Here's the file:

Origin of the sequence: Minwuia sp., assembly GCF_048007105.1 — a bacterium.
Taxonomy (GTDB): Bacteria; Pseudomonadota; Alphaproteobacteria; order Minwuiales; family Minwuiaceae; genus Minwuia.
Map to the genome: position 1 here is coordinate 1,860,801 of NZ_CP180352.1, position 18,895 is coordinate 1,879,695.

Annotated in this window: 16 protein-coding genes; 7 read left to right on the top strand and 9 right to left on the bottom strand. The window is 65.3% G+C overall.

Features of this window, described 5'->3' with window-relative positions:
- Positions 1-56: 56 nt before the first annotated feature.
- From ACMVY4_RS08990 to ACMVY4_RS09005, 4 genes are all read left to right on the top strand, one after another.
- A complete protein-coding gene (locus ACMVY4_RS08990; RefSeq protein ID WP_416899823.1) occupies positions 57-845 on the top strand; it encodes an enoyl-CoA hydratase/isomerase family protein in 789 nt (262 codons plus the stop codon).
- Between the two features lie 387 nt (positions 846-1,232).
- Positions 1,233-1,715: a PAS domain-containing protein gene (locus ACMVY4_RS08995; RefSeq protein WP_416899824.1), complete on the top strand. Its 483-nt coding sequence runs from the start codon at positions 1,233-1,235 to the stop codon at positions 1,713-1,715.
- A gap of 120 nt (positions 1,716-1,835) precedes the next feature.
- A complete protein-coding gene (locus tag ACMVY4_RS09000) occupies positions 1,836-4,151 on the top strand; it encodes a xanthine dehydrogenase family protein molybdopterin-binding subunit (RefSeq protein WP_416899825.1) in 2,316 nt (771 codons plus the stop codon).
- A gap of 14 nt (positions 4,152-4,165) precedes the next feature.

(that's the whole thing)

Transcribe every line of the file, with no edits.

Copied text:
Origin of the sequence: Minwuia sp., assembly GCF_048007105.1 — a bacterium.
Taxonomy (GTDB): Bacteria; Pseudomonadota; Alphaproteobacteria; order Minwuiales; family Minwuiaceae; genus Minwuia.
Map to the genome: position 1 here is coordinate 1,860,801 of NZ_CP180352.1, position 18,895 is coordinate 1,879,695.

Annotated in this window: 16 protein-coding genes; 7 read left to right on the top strand and 9 right to left on the bottom strand. The window is 65.3% G+C overall.

Features of this window, described 5'->3' with window-relative positions:
- Positions 1-56: 56 nt before the first annotated feature.
- From ACMVY4_RS08990 to ACMVY4_RS09005, 4 genes are all read left to right on the top strand, one after another.
- A complete protein-coding gene (locus ACMVY4_RS08990; RefSeq protein ID WP_416899823.1) occupies positions 57-845 on the top strand; it encodes an enoyl-CoA hydratase/isomerase family protein in 789 nt (262 codons plus the stop codon).
- Between the two features lie 387 nt (positions 846-1,232).
- Positions 1,233-1,715: a PAS domain-containing protein gene (locus ACMVY4_RS08995; RefSeq protein WP_416899824.1), complete on the top strand. Its 483-nt coding sequence runs from the start codon at positions 1,233-1,235 to the stop codon at positions 1,713-1,715.
- A gap of 120 nt (positions 1,716-1,835) precedes the next feature.
- A complete protein-coding gene (locus tag ACMVY4_RS09000) occupies positions 1,836-4,151 on the top strand; it encodes a xanthine dehydrogenase family protein molybdopterin-binding subunit (RefSeq protein WP_416899825.1) in 2,316 nt (771 codons plus the stop codon).
- A gap of 14 nt (positions 4,152-4,165) precedes the next feature.